// This comes from the pins_*.c file for the active board configuration.
// These perform slightly better as macros compared to inline functions
#define digitalPinToPort(P) ( pgm_read_byte( digital_pin_to_port_PGM + (P) ) )
#define digitalPinToBitMask(P) ( pgm_read_byte( digital_pin_to_bit_mask_PGM + (P) ) )
#define digitalPinToTimer(P) ( pgm_read_byte( digital_pin_to_timer_PGM + (P) ) )
#define analogInPinToBit(P) (P)
#define portOutputRegister(P) ( (volatile uint8_t *)( pgm_read_word( port_to_output_PGM + (P))) )
#define portInputRegister(P) ( (volatile uint8_t *)( pgm_read_word( port_to_input_PGM + (P))) )
#define portModeRegister(P) ( (volatile uint8_t *)( pgm_read_word( port_to_mode_PGM + (P))) )

Towards the end:

//-#include "WCharacter.h"
//-#include "WString.h"
//-#include "HardwareSerial.h"


//-#include "pins_arduino.h"

Now make sure your arduino codes and main.cpp have #include <Arduino.h>

Next for compiler options, add the path where you store this modified Arduino.h to C++ includes, Menu->tools->compiler options->directories->C++ includes.
Then with compiler options, add these if you need : Menu->tools->compiler options->Compiler->Add the following commands when calling the compiler -DF_CPU=16000000L -DARDUINO=100 -D__AVR_ATmega1280__

Results: you can compile and debug your arduino hardware-independent code on a PC and debug all you want before putting the working code back to arduino.

This seems to be pretty effective. For over a decade I have not used a debugger and 3 years ago I picked up arduino and have enjoyed programming it since. My biggest problem with arduino is no way to trace problems with a debugger. This method works pretty well, since lots of the problems are not hardware related but rather software related. Especially when generating dynamic menus for a project I’m working on, it’s ideal. All classes are software and they only interact with hardware in a much later stage. With simple printf I can see how the menus look like with my phi_prompt.

After some tweaking, I was able to simulate the PROGMEM strings and functions in Dev C++, meaning I can push strings to PROGMEM, which means regular memory on PC and FLASH on ATMEGAs. I’m still testing this.

Hi sorry for necrotopic. have tried this way and it's generally ok, but i'd like to use e.g. String type from arduino ide, but no chance to use it, most likely due to WString.h disabled. If i de-comment WString.h line in Arduino.h file i got that mentioned mistake of `isblank' undeclared (first use this function)

liudr: For over a decade I have not used a debugger

Ouch.... That is painful.....

Seems like it is probably time to start using more of the full toolset. gdb has been available for more than 25 years..... The beauty of the gcc toolset is that just like unix and now linux the commands are very consistent and stable and have been so for decades. (Although things can be tough if trying to use Windows for s/w development since it wasn't designed for that)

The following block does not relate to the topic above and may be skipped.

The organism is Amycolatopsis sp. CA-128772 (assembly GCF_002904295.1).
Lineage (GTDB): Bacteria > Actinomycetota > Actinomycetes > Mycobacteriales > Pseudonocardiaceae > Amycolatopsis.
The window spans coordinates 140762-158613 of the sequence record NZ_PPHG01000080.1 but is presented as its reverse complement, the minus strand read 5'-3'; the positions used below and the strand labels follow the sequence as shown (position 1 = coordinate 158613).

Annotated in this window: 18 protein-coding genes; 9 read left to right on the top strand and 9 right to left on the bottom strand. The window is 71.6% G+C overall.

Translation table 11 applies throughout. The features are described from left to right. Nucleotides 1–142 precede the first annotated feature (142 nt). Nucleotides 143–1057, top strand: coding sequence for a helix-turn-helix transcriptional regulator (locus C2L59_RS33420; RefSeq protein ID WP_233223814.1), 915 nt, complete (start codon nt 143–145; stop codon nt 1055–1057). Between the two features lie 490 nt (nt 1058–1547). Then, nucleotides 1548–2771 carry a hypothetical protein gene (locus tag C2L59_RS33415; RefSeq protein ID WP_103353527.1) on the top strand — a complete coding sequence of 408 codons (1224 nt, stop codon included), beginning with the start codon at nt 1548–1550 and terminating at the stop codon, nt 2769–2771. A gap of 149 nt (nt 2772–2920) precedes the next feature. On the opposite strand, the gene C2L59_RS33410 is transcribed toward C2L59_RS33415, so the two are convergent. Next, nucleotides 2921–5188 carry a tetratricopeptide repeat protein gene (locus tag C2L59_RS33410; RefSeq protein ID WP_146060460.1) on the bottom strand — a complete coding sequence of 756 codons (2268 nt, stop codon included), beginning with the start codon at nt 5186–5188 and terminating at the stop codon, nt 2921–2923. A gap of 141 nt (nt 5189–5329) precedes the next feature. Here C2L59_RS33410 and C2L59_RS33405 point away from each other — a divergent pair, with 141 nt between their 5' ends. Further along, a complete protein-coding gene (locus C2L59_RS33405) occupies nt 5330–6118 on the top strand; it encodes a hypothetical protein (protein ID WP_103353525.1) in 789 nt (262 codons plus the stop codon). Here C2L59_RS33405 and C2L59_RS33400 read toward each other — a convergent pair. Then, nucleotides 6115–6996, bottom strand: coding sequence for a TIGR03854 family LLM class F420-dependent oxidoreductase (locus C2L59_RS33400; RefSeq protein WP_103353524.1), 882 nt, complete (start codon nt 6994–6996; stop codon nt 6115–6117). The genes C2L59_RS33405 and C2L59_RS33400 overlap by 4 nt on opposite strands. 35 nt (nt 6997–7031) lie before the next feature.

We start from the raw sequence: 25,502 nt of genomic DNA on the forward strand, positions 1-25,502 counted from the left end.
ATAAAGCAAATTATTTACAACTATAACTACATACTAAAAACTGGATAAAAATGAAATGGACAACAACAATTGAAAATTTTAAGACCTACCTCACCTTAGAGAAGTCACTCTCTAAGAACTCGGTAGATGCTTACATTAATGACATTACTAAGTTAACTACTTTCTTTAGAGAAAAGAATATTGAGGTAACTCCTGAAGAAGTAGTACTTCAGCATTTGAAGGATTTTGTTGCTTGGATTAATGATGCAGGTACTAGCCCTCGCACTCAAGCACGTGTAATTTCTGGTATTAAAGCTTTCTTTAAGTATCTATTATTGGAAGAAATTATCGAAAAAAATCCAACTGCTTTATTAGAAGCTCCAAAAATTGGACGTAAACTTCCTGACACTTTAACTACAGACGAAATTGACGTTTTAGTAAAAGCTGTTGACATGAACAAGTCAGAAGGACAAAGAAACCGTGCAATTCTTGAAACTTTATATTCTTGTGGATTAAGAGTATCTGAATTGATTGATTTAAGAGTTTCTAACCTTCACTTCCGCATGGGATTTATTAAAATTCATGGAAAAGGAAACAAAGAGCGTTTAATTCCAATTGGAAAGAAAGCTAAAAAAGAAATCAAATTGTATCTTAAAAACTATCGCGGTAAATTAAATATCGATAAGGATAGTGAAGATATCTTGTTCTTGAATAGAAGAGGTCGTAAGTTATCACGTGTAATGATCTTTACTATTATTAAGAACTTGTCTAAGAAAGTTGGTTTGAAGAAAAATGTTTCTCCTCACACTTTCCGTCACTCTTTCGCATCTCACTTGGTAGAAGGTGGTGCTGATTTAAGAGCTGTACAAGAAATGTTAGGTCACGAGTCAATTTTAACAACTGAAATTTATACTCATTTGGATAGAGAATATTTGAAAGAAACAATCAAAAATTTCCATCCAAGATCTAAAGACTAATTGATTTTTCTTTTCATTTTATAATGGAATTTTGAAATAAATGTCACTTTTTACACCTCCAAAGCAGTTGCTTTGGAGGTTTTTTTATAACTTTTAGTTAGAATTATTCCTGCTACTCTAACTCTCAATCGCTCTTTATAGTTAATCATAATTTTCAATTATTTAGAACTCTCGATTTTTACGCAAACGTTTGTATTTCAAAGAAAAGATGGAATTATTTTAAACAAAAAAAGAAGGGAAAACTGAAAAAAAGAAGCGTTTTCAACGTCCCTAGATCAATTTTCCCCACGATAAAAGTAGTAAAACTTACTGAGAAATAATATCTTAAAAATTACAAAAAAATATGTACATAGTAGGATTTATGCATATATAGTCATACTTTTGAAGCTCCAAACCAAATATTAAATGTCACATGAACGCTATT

It amazes how many folks stop short of getting their s/w development tools in working order. In my view part of that is getting s/w tools in order is to get the gdb source level debugger up and working.

For anything complex having the source level debugger up and running will more than pay for the time needed to get the tool working.

As far as using another environment for simulation. I've done this many times over the past 3 decades. In fact at a company i started, we simulated an entire ASIC in s/w which allowed writing and debugging the unix drivers and full communications protocol stacks with actual end to end communications between multiple machines before the hardware existed.

I also created a simulated environment when I was bringing up the GLCDv3 library. I was source level debugging the routines and drawing "pixels" on the screen of my linux machine long before I put the code into a library for the Arduino.

The key thing to keep in mind when doing simulations like this is to write very portable code and to properly layer the code to ensure that functionality is very isolated and interfaces are clean. i.e. don't have code that does i/o and algorithms or multiple things in the same function. Also, use wrapping macros whenever possible so that no native/proprietary functions/macros are ever called/used by the mainline code.

liberally use multiple source module files so you can keep the code clean so that that the truly portable code is not jumbled in the same source module file with code that starts to get closer to the i/o which will need simulation macros.

liberally use macros to map/wrap the missing functions/macros into something that simulates needed functionality or create stubs just to get things to link up if the functionality is not needed.

For the lower level code that starts to use proprietary macros/calls, start to create a simulation header that replicates those macros or maps them to something else rather than try to include the actual headers as using the original headers will often cascade and create additional issues.

--- bill